Doug Moe’s Madison: Paul Soglin is still going to bat for Minnie Miñoso

The former mayor has been advocating for Miñoso's induction into Major League Baseball's Hall of Fame for decades. On Dec. 5, it could finally happen.
Minnie Minoso is on the left as an older man, dressed in his old Chicago White Sox uniform and poised to throw a baseball. On the right inset is a small black and white photo of Minoso in his White Sox days wearing a ballcap and smiling.
Courtesy of the Chicago White Sox.
Chicago White Sox player Minnie Minoso was the first Black Cuban to play in the Major Leagues and the first Black player on the Chicago White Sox team.

Paul Soglin is writing a memoir, which will be required reading for anyone wanting to know what happened in Madison across the past half century.

For our current purposes, however, let’s place him in a hotel suite in Havana, Cuba. It’s late on a night in July 1975, and Soglin, in his early years as Madison’s mayor, has an audience with Cuban leader Fidel Castro.

The talk eventually turns to baseball.

At one point, Soglin asks: “Would Minnie Miñoso be welcome to come back to Cuba?”

Schoolboy passions can last a long time. More on that momentarily.

On Dec. 5, Minnie Miñoso, who died in 2015, will be one of 10 players considered for induction into the Baseball Hall of Fame in a vote by the 16-member Golden Days Era committee.

When I read New York Times baseball writer Tyler Kepner’s recent piece promoting Miñoso’s candidacy, I knew I wanted to reach out to Soglin, long an outspoken advocate for Miñoso’s enshrinement in the Hall of Fame.

As a kid growing up in Chicago, Soglin thrilled to Miñoso’s aggressive play for the White Sox. When we spoke recently, Soglin recalled Miñoso escaping a rundown between first and second base like it happened last week. It was at least 60 years ago.

But he also remembered standing outside the Piccadilly Hotel and seeing Miñoso drop teammates at the door. The team stayed there, but Miñoso wasn’t allowed inside.

Soglin’s boyhood home was two blocks from the Piccadilly. He’d eyeball the entrance after school, hoping for a glimpse of the ballplayers. He once described the scene on his blog: “Miñoso was Black. He was the first Black Cuban to play in the major leagues. He was the first Black Latin player. From 1954 to 1960, my last summer hanging around the hotel, I never saw a Black man or woman — ballplayer or not — go through the front doors of the Piccadilly Hotel.”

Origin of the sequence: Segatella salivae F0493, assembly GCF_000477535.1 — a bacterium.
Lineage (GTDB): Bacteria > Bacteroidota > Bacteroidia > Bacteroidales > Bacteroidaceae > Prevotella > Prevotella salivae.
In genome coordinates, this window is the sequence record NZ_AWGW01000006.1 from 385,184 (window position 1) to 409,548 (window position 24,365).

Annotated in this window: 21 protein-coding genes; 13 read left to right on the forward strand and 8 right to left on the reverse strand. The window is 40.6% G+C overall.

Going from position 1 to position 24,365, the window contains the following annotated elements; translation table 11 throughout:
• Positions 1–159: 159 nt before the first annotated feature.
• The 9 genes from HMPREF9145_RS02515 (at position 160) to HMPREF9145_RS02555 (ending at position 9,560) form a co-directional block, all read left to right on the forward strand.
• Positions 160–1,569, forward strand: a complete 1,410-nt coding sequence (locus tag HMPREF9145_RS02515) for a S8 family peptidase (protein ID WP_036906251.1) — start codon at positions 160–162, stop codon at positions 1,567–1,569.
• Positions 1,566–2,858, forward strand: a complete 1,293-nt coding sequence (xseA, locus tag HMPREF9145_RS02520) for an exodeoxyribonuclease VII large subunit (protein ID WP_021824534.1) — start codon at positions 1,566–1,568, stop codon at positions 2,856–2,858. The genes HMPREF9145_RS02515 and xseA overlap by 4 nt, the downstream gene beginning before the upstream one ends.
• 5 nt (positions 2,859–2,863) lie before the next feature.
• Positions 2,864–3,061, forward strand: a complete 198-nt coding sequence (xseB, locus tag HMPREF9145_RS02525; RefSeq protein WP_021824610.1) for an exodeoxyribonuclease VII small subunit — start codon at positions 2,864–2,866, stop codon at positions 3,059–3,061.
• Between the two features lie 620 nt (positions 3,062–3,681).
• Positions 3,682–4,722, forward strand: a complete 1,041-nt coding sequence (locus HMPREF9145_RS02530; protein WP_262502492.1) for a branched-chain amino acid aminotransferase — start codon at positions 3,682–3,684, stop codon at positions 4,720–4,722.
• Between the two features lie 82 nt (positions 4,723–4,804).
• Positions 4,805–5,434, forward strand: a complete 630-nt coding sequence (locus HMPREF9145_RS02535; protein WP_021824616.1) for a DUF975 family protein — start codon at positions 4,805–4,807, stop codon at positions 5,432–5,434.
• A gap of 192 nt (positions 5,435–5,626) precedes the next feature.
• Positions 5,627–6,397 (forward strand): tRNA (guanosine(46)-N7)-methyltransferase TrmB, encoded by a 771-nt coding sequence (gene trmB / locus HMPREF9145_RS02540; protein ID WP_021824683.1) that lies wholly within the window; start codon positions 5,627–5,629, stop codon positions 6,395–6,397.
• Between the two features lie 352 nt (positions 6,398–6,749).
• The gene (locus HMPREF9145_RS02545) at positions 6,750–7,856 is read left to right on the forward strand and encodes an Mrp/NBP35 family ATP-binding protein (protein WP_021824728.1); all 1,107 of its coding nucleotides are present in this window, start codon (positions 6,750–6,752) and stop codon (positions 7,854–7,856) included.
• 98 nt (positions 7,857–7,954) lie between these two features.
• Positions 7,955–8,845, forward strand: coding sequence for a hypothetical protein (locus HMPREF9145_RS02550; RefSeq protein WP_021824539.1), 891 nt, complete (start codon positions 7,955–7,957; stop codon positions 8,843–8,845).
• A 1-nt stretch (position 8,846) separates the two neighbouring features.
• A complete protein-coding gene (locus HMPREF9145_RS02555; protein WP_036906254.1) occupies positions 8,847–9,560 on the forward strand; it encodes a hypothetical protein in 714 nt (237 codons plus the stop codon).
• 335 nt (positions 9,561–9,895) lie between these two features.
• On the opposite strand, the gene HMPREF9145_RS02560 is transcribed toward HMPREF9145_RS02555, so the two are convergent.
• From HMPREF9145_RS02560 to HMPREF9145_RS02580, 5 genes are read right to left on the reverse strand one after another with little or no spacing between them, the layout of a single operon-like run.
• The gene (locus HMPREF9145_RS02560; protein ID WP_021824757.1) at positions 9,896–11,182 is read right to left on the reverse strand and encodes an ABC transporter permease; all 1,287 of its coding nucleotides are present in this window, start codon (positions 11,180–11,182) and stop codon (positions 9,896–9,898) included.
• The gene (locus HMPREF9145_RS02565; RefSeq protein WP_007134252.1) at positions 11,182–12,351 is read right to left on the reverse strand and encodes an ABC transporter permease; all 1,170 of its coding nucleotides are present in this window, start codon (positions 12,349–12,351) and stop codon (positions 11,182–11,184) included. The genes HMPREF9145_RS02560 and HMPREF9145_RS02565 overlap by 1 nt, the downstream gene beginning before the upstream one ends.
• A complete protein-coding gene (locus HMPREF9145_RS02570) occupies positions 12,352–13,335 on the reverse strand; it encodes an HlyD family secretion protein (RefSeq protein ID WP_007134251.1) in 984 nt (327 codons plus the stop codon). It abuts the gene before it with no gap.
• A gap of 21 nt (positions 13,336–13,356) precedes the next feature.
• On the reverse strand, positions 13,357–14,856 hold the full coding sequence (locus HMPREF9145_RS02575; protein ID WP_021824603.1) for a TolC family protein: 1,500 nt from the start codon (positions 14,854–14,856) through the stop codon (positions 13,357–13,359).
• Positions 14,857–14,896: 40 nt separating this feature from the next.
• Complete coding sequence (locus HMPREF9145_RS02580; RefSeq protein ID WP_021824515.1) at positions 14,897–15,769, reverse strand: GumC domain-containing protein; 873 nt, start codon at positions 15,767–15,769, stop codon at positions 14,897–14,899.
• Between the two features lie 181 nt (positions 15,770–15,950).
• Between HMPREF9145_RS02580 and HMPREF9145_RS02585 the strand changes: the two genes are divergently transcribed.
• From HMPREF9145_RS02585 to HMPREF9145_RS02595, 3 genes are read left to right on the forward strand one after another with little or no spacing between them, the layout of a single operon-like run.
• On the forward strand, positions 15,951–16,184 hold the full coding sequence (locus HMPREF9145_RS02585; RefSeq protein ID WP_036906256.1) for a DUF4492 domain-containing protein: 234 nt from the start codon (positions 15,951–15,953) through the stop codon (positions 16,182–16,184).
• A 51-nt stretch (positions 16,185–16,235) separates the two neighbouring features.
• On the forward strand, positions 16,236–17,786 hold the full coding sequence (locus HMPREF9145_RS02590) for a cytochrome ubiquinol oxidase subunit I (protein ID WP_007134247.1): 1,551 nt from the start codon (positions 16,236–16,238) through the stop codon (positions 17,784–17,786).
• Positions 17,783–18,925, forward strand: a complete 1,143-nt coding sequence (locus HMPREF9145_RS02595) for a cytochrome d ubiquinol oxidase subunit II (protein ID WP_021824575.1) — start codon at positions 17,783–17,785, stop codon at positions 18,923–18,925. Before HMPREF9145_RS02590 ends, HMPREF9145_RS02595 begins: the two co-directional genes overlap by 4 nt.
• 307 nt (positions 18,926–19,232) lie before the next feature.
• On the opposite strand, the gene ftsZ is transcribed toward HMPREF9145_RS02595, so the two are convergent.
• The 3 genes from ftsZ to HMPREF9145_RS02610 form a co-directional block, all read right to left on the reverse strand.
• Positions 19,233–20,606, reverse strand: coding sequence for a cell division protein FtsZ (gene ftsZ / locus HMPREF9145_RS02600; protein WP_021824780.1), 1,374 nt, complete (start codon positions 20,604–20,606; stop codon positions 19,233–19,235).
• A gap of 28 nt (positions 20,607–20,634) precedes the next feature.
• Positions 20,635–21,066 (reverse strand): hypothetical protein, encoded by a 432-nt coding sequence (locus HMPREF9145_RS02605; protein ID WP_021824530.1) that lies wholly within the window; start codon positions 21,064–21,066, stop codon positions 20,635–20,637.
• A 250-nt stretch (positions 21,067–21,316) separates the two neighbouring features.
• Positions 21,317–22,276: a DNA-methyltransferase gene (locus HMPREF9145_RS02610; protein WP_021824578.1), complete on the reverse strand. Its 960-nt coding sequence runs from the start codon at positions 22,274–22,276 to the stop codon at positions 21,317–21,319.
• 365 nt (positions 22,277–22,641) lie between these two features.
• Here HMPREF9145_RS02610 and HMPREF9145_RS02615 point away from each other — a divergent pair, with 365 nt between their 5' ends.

Race, and unfortunate timing, have played a role in Miñoso’s failure thus far to make the Hall of Fame.

As Kepner noted in his piece, Miñoso’s on-the-field statistics argue for inclusion: “From 1951 to 1961, he ranked third in the majors in hits, trailing only Nellie Fox and Richie Ashburn. Miñoso had more steals and a better on-base percentage plus slugging percentage than both .… Fox and Ashburn are Hall of Famers.”

When we spoke last week, Soglin told me that Bill James, the renowned baseball historian and statistician, is extremely high on Miñoso. He was right. From James’ blog: “Miñoso was a magnificent player. In 1954, when he hit .320 with 116 RBI, he also hit 18 triples, stole 18 bases, and scored 119 runs. He drew 77 walks and struck out only 46 times. He was a Gold Glove outfielder. The Gold Gloves weren’t introduced until 1957, when Miñoso was well past 30, but Miñoso won three Gold Gloves (1957-1959-1960). What he did well was ‘everything.’ He hit for high averages, walked, didn’t strike out, hit for power, ran extremely well and played outstanding defense in the outfield. He was good every year.”

It must be noted that after coming to America, Miñoso played the first several years of his career in the Negro Leagues. While Jackie Robinson broke the color barrier in 1947, James notes “the color line did not shatter suddenly and disappear in 1947. It eroded slowly over a period of several years.”

Negro Leagues stars were eventually made eligible for the Hall of Fame, but Miñoso was what Soglin calls a “tweener” — his records were split. Some of his best years were in the Negro Leagues, followed by a stellar decade in the Major Leagues.

In 2008, Miñoso was one of 39 Negro Leagues players considered by a panel of experts for induction into the Hall of Fame. The panel was headed by former baseball commissioner Fay Vincent. One of the panelists was Greg Bond, a Negro Leagues historian who was studying for a doctorate at the University of Wisconsin–Madison. Soglin took Bond to lunch and lobbied for Miñoso.

After I wrote a newspaper column about this, I got an email from Vincent: “I very much enjoyed your column on Minnie and Greg Bond and the committee I am chairing. My question — are you the Doug Moe who went to Williams College in the class of ’59? Perhaps you and my old pal are not the same. In any event I am delighted to have had a chance to see your fine column. Thank you for it.”

I wrote back to Mr. Vincent explaining I was 3 years old in 1959.

More important, Miñoso — alas — did not get the nine of 12 committee votes necessary for induction.

Now, on Dec. 5, Miñoso gets another chance. Perhaps because of past disappointments, Soglin is not optimistic.

“I don’t know,” he says. “It’s really hard to tell. I remember how hopeful I was the last time we discussed this.”

Soglin said his high school friend, Tom Weinberg, who made a documentary film on Miñoso that aired on public television in Chicago and can be accessed online, feels the same way.

“We’ve been down this road before,” Soglin says.

In closing, let’s return to that 1975 Havana hotel room — a story Soglin tells in his friend Weinberg’s documentary — and the Madison mayor asking Castro if Miñoso would be welcomed back to his native Cuba.

“Minnie is not a friend of the revolution,” Castro said. “But he is a hero to the Cuban people and will always be welcome in his homeland.”

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